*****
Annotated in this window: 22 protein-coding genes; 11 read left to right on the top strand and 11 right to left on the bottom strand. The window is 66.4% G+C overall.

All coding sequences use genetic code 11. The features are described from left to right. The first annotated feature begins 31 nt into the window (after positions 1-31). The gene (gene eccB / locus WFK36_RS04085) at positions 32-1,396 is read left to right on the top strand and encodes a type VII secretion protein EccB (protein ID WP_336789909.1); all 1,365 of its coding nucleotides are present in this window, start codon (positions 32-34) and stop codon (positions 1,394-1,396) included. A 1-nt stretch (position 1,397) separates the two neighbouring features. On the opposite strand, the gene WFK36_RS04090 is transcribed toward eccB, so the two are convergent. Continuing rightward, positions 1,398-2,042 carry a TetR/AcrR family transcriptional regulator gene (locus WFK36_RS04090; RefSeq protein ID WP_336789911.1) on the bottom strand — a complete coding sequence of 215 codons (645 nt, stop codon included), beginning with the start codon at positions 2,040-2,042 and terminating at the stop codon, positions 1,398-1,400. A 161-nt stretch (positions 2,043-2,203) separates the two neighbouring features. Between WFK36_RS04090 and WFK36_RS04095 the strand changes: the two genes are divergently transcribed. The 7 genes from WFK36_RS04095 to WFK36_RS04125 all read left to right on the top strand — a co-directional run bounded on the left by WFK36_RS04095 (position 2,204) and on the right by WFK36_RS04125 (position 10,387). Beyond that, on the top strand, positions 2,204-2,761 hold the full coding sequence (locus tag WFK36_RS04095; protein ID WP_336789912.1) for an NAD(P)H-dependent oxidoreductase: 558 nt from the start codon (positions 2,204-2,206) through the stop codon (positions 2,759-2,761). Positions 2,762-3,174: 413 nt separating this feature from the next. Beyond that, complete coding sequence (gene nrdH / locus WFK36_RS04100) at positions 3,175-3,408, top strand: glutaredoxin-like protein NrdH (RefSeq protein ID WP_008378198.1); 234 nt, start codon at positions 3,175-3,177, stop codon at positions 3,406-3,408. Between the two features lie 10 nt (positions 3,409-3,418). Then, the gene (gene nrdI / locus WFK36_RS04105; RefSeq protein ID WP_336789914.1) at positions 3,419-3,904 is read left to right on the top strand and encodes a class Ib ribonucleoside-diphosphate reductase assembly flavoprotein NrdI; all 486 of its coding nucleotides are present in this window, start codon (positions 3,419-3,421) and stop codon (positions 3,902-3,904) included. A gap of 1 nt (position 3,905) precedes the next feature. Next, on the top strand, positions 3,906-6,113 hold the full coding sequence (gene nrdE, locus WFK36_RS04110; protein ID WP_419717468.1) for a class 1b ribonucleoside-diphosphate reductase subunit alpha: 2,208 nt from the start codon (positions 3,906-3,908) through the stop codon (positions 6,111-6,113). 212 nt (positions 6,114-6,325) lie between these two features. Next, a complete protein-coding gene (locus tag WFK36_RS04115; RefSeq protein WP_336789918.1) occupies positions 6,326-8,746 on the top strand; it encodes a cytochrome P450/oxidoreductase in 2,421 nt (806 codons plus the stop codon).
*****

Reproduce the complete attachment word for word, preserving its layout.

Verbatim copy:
Annotated in this window: 22 protein-coding genes; 11 read left to right on the top strand and 11 right to left on the bottom strand. The window is 66.4% G+C overall.

All coding sequences use genetic code 11. The features are described from left to right. The first annotated feature begins 31 nt into the window (after positions 1-31). The gene (gene eccB / locus WFK36_RS04085) at positions 32-1,396 is read left to right on the top strand and encodes a type VII secretion protein EccB (protein ID WP_336789909.1); all 1,365 of its coding nucleotides are present in this window, start codon (positions 32-34) and stop codon (positions 1,394-1,396) included. A 1-nt stretch (position 1,397) separates the two neighbouring features. On the opposite strand, the gene WFK36_RS04090 is transcribed toward eccB, so the two are convergent. Continuing rightward, positions 1,398-2,042 carry a TetR/AcrR family transcriptional regulator gene (locus WFK36_RS04090; RefSeq protein ID WP_336789911.1) on the bottom strand — a complete coding sequence of 215 codons (645 nt, stop codon included), beginning with the start codon at positions 2,040-2,042 and terminating at the stop codon, positions 1,398-1,400. A 161-nt stretch (positions 2,043-2,203) separates the two neighbouring features. Between WFK36_RS04090 and WFK36_RS04095 the strand changes: the two genes are divergently transcribed. The 7 genes from WFK36_RS04095 to WFK36_RS04125 all read left to right on the top strand — a co-directional run bounded on the left by WFK36_RS04095 (position 2,204) and on the right by WFK36_RS04125 (position 10,387). Beyond that, on the top strand, positions 2,204-2,761 hold the full coding sequence (locus tag WFK36_RS04095; protein ID WP_336789912.1) for an NAD(P)H-dependent oxidoreductase: 558 nt from the start codon (positions 2,204-2,206) through the stop codon (positions 2,759-2,761). Positions 2,762-3,174: 413 nt separating this feature from the next. Beyond that, complete coding sequence (gene nrdH / locus WFK36_RS04100) at positions 3,175-3,408, top strand: glutaredoxin-like protein NrdH (RefSeq protein ID WP_008378198.1); 234 nt, start codon at positions 3,175-3,177, stop codon at positions 3,406-3,408. Between the two features lie 10 nt (positions 3,409-3,418). Then, the gene (gene nrdI / locus WFK36_RS04105; RefSeq protein ID WP_336789914.1) at positions 3,419-3,904 is read left to right on the top strand and encodes a class Ib ribonucleoside-diphosphate reductase assembly flavoprotein NrdI; all 486 of its coding nucleotides are present in this window, start codon (positions 3,419-3,421) and stop codon (positions 3,902-3,904) included. A gap of 1 nt (position 3,905) precedes the next feature. Next, on the top strand, positions 3,906-6,113 hold the full coding sequence (gene nrdE, locus WFK36_RS04110; protein ID WP_419717468.1) for a class 1b ribonucleoside-diphosphate reductase subunit alpha: 2,208 nt from the start codon (positions 3,906-3,908) through the stop codon (positions 6,111-6,113). 212 nt (positions 6,114-6,325) lie between these two features. Next, a complete protein-coding gene (locus tag WFK36_RS04115; RefSeq protein WP_336789918.1) occupies positions 6,326-8,746 on the top strand; it encodes a cytochrome P450/oxidoreductase in 2,421 nt (806 codons plus the stop codon).